2. I did not speak to my parents until I was 2. While I was being wheeled in by the nurse to see the doctor about it, I was reading out the room numbers to her.
  3. I learned English from Sesame Street. Which has left me with a lifelong aspiration to to be Oscar the Grouch.

EDIT: The non-truth is #1; congratulations to Dorian Shkëmbi, Abigail (Abbey) Beach, and most especially Delaney Natale, who has clearly been paying attention:

I’m guessing 1, because I think I read somewhere that your first name is “Nick” and not “Nicholas”, which would technically make them different.

Yes, it’s a technicality. Sorry not sorry. But the birth certificate does say “Nick Nicholas” and not “Nicholas Nicholas” (thank the Gods), and I’m going with that.

#2 and #3 are related, and both are true. My parents were giving me mixed linguistic input, English and Greek—which is not a problem with language acquisition as such, it just means that kids take a few months longer as they disentangle the input. Because of it, I had acquired English just fine, but I wasn’t speaking to my parents who were giving me the confusing input.

I was however fluent in American, from Sesame Street (which child-minded me while my parents worked in the fish & chip shop downstairs); and when I’d worked out the nurses were not giving confusing linguistic input, I felt free to make like Count von Count, and count the room numbers. When my parents came in, I said mama, and that was the first word they heard from me.

Oh, btw:

In the early 1970s, following a counting session, the Count would laugh maniacally, “AH AH AH AH AH!”, accompanied by thunder and lightning flashes. He wouldn’t let anything interrupt his counting, and used hypnotic powers to temporarily stun people with a wave of his hands. This practice, however, was discontinued in the mid-1970s because of concern that young viewers would become frightened. In the mid-1970s, the Count became friendlier, did not have hypnotic powers, and interacted more with the characters (both live actors and Muppets). His laugh also changed from maniacal laughter to a more triumphant, stereotypical Dracula-style laugh.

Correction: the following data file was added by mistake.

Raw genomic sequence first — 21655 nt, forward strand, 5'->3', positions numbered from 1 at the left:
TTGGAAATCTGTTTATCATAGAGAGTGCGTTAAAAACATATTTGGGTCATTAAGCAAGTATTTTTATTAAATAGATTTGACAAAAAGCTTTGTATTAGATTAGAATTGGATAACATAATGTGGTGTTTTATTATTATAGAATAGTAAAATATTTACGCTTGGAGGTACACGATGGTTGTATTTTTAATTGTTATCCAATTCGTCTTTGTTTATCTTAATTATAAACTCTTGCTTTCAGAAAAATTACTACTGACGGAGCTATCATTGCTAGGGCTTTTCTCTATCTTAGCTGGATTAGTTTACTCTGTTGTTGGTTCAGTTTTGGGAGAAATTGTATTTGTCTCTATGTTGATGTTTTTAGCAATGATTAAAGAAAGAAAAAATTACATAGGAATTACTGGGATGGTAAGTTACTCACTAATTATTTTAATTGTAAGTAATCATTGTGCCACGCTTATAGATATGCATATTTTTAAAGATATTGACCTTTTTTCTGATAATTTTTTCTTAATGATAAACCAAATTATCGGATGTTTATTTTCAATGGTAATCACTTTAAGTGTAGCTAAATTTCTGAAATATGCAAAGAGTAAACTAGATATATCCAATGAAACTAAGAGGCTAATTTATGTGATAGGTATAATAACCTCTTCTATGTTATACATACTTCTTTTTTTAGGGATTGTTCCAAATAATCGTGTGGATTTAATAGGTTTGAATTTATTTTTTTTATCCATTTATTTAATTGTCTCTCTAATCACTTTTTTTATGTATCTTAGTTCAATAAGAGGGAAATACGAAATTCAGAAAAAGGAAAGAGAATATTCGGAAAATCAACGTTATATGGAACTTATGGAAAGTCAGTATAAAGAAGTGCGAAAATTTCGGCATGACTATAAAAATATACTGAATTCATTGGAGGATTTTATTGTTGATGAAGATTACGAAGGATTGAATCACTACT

He’ll always be maniacal laughter and thunderbolts and lightning, very very frightening me, as far as I’m concerned.

And yet, I put down the Grouch as my role model. I know. It was a close run!

I couldn’t find the Oscar the Grouch and Yitzhak Perlman duet, so I’ll have to settle for this:


What are good free websites to learn Klingon?

If you’re at all serious about learning Klingon, you need to be on the Klingon Language Institute site—if for no other reason, to access the list of words that have been added to the language since the publication of The Klingon Dictionary. The best way to get any practice at the language or feedback is to join the tlhIngan Hol Email Discussion Group.